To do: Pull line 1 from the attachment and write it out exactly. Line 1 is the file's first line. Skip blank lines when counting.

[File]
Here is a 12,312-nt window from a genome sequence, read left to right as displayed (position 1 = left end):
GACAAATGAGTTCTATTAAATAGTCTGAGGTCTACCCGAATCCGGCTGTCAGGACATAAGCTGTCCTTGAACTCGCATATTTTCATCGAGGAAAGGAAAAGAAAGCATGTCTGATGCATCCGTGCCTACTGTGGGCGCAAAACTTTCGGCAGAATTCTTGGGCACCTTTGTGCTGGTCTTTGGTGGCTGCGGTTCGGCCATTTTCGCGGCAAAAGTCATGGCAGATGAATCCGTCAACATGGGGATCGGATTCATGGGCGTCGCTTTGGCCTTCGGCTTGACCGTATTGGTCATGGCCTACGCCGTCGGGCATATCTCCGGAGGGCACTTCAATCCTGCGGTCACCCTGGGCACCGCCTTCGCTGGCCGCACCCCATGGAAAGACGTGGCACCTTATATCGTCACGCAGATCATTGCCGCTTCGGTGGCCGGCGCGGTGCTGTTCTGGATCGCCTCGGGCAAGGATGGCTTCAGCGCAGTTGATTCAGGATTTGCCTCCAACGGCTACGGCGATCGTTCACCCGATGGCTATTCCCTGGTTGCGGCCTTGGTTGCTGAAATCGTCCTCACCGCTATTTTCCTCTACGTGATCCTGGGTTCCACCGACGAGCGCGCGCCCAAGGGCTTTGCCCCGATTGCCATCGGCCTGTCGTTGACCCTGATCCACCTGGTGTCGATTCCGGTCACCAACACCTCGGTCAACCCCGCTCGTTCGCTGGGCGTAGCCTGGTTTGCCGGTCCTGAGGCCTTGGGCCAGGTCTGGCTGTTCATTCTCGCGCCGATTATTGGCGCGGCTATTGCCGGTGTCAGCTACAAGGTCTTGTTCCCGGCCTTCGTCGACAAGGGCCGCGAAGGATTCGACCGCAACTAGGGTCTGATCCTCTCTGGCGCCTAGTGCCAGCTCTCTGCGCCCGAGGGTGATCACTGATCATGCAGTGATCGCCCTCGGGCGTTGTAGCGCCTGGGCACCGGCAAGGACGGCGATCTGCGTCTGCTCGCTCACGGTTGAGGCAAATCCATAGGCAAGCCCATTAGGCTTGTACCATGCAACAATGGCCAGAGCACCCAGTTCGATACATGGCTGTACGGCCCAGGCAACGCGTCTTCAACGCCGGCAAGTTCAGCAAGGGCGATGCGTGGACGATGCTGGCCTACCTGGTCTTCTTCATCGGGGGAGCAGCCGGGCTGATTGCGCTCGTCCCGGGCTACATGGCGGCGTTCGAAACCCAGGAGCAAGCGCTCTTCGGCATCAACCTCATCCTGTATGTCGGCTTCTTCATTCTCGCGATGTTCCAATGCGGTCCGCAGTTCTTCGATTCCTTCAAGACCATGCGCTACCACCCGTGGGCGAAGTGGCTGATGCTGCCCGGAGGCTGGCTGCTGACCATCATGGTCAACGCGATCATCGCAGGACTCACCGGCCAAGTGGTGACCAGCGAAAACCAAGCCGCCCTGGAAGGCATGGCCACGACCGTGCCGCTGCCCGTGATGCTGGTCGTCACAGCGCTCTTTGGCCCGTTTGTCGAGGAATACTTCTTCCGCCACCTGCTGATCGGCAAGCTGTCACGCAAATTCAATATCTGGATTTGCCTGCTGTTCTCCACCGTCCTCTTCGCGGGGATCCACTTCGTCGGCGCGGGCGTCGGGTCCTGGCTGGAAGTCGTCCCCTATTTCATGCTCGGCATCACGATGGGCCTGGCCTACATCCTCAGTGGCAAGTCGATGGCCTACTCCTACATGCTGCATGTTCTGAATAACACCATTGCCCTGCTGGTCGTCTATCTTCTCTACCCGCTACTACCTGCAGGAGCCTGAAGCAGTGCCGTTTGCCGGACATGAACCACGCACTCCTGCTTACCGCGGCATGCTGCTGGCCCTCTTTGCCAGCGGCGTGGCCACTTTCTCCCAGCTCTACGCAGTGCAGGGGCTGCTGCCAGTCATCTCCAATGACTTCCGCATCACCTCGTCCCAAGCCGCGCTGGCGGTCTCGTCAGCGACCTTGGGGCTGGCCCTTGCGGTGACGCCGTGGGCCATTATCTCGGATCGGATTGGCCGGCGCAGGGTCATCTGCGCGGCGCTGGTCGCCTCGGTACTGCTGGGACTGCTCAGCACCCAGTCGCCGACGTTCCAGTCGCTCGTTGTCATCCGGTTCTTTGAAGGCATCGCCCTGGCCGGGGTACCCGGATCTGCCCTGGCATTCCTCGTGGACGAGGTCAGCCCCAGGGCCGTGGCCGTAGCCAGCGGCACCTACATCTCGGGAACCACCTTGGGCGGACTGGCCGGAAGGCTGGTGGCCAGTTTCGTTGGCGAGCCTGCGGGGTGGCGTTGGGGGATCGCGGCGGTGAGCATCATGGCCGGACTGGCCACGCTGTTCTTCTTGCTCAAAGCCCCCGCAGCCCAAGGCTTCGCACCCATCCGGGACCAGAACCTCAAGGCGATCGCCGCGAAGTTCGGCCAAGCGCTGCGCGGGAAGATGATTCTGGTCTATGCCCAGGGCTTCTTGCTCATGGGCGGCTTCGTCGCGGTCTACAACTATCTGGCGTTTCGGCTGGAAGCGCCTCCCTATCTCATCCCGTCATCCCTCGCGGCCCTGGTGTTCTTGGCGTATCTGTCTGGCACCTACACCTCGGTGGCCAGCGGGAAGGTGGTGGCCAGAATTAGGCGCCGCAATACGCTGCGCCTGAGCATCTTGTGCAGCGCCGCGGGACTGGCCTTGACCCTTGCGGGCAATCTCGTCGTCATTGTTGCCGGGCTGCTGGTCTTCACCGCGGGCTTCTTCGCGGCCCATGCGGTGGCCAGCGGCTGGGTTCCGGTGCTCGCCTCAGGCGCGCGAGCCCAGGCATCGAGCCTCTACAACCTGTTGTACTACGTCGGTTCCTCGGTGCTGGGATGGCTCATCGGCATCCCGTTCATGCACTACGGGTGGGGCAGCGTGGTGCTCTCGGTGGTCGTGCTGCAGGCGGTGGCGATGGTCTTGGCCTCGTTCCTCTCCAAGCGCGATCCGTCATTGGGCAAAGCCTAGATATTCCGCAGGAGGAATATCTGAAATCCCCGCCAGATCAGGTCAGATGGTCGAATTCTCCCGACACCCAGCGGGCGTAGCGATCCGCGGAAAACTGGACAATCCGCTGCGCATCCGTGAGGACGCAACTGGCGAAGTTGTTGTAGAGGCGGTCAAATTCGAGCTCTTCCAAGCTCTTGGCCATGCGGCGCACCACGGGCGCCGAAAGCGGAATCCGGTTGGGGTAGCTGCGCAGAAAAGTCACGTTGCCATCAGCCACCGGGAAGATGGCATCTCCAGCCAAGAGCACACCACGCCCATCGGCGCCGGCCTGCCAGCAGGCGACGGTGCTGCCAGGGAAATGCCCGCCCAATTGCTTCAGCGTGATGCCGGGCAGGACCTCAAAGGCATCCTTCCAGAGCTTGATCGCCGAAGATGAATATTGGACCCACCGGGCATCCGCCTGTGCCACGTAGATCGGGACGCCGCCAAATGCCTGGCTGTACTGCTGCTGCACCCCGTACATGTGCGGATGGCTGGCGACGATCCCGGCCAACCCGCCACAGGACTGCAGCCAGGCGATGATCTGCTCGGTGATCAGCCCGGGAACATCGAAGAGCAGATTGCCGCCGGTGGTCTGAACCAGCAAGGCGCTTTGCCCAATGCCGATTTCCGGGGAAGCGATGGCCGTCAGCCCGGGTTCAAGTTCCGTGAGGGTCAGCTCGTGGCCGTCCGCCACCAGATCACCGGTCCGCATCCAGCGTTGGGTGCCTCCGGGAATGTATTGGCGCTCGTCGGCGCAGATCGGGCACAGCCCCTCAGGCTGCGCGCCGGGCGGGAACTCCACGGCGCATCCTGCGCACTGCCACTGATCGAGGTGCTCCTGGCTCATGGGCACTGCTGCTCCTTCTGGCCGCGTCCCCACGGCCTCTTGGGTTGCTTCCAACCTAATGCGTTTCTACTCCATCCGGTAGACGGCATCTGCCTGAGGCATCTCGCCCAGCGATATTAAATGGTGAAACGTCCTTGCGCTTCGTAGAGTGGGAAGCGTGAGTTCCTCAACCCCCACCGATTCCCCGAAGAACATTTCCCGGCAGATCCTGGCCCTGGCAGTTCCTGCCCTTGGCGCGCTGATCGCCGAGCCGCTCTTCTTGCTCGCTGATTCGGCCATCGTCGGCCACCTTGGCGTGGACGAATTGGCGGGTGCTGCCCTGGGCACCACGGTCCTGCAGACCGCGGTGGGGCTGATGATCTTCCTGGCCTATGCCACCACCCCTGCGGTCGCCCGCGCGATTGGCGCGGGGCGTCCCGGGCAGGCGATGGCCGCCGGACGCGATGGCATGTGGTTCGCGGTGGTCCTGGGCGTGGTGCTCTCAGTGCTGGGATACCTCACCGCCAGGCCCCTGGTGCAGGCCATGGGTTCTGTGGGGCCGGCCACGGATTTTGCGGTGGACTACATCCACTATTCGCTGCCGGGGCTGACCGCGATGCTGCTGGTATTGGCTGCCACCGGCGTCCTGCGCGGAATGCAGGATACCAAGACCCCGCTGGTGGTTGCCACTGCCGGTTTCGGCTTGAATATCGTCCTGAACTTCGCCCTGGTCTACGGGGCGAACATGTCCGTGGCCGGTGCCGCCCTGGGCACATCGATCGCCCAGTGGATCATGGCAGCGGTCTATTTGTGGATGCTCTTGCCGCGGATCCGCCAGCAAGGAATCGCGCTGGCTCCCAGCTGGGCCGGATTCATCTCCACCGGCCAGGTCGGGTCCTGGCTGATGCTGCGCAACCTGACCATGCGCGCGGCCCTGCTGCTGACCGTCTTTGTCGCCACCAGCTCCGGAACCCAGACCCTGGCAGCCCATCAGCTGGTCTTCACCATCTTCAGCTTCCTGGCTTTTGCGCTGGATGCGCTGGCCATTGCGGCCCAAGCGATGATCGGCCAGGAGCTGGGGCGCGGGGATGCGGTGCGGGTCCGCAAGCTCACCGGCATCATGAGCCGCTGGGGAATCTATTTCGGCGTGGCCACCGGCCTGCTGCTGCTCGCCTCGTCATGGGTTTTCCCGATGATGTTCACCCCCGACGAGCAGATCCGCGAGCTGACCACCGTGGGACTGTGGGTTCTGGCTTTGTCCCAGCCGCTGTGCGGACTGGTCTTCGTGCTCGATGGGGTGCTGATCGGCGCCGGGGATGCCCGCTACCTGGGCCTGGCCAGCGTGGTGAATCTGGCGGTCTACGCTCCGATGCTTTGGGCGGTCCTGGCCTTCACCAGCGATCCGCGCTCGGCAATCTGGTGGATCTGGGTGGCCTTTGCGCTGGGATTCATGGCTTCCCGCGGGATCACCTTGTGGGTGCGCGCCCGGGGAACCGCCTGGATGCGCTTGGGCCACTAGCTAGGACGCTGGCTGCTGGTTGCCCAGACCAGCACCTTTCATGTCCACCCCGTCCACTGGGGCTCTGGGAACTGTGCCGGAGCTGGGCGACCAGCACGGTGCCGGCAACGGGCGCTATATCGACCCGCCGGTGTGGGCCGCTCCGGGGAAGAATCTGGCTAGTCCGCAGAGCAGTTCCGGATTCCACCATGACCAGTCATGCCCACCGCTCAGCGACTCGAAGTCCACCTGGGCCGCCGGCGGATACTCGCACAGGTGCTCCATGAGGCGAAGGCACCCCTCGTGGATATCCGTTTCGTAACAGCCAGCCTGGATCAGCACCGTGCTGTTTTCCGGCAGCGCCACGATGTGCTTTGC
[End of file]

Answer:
Here is a 12,312-nt window from a genome sequence, read left to right as displayed (position 1 = left end):